'I'm So Lonesome I Could Cry' Hank Williams' 1949 hit foreshadows his untimely death four years later, at the age of 29.

'I'm So Lonesome I Could Cry'

'I'm So Lonesome I Could Cry'

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Hank Williams. Courtesy of the artist. hide caption

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Courtesy of the artist.

Hank Williams.

Courtesy of the artist.

Hank Williams was born in Alabama in 1923, and he died in West Virginia when he was 29 years old. He was found dead in the backseat of his sky-blue Cadillac early in the morning of New Year's Day in 1953. He had heart problems brought on by alcoholism and drug addiction.

Williams once told Ralph Gleason of the San Francisco Chronicle that "a song ain't nothin' in the world but a story just wrote with music to it." The events of Hank Williams' death tell the story of his life, and one of his songs, "I'm So Lonesome I Could Cry," is part of that "story wrote with music to it."

It was recorded in Cincinnati on the afternoon of August 30th, 1949. There is an electric guitar and steel guitar and fiddle, but for two minutes and 45 seconds, the song's intensity comes simply from Hank Williams' voice and his words.

Hank Williams was eight years old when his mother gave him a guitar. He learned to play the blues from a black street singer named Rufus Payne. He started a band, went on the radio stations, played the bars and the county fairs, and made it to the Grand Ole Opry in 1949, arriving as a star with the song "Lovesick Blues."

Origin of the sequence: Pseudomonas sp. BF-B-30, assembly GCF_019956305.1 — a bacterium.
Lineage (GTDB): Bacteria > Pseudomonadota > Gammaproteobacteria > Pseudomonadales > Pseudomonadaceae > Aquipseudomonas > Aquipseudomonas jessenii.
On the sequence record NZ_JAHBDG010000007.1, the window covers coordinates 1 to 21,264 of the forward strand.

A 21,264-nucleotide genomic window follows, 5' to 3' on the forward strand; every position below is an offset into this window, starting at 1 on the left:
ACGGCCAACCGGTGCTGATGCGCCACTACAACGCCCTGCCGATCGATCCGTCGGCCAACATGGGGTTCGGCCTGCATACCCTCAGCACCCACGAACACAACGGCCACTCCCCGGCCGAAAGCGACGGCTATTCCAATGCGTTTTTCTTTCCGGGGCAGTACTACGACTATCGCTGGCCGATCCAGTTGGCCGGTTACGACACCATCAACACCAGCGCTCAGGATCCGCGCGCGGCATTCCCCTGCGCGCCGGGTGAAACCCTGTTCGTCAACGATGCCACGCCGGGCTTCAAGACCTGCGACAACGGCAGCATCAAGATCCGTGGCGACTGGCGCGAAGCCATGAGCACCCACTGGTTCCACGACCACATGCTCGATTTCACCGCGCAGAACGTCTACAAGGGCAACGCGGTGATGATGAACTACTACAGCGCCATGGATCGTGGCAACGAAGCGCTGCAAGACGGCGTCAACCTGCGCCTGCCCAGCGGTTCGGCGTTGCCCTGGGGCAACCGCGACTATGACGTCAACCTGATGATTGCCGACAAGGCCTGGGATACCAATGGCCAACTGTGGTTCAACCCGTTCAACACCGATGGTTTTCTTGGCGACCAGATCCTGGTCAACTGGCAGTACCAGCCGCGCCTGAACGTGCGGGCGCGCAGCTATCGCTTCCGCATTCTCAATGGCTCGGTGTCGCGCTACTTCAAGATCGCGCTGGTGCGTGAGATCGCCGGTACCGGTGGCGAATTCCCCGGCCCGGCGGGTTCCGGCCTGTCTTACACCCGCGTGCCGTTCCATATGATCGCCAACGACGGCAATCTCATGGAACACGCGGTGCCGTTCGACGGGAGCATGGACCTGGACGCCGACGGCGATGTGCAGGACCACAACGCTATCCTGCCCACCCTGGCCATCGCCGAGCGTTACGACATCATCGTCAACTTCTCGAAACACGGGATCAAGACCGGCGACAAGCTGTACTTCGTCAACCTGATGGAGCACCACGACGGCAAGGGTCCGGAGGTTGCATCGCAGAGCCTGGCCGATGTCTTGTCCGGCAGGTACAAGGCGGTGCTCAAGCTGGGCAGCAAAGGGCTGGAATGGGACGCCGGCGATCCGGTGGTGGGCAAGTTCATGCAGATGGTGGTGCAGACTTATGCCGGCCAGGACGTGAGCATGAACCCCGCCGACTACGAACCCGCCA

The other classics came soon: "I Can't Help It If I'm Still In Love With You," "Hey, Good Lookin'," "You Win Again," "Your Cheatin' Heart," "Jambalaya."

People say it was a thrill to see him on stage. One promoter said, "He had the black, piercing eyes," and he'd pick somebody out in the audience.

He was the first man to move. He'd move sexually and the women loved it.

Joe Tyree of Tyree Funeral Home in the town of Oak Hill, West Virginia. He took care of Hank Williams' body that day in 1953. "The chauffeurs told me that they pulled into the Skyline Drive-in, which is about two miles from here, to get out and stretch their legs and all, and that's when they discovered that Hank was dead," Tyree recalls.

"They came into the service station, asked where the hospital was at, and they said, 'It's around the corner,' and they just came around and went up to the hospital."

The news that Hank Williams had died was tragic but not surprising. He had been fired from the Grand Ole Opry — they couldn't count on him to show up. He went back to playing high school gyms and honky-tonks. Sometimes on stage he'd be drunk and belligerent.

It was said that he was always in pain from his back. He had a spinal disorder that was getting worse, despite surgery. With alcohol he mixed pills, stimulants and sedatives. He was taking chloral hydrate and shots of Demerol.

Hank Williams died January 1, 1953. In Billboard magazine late that February, four of the top seven country hits were by Hank Williams, including the song "I'll Never Get Out of This World Alive."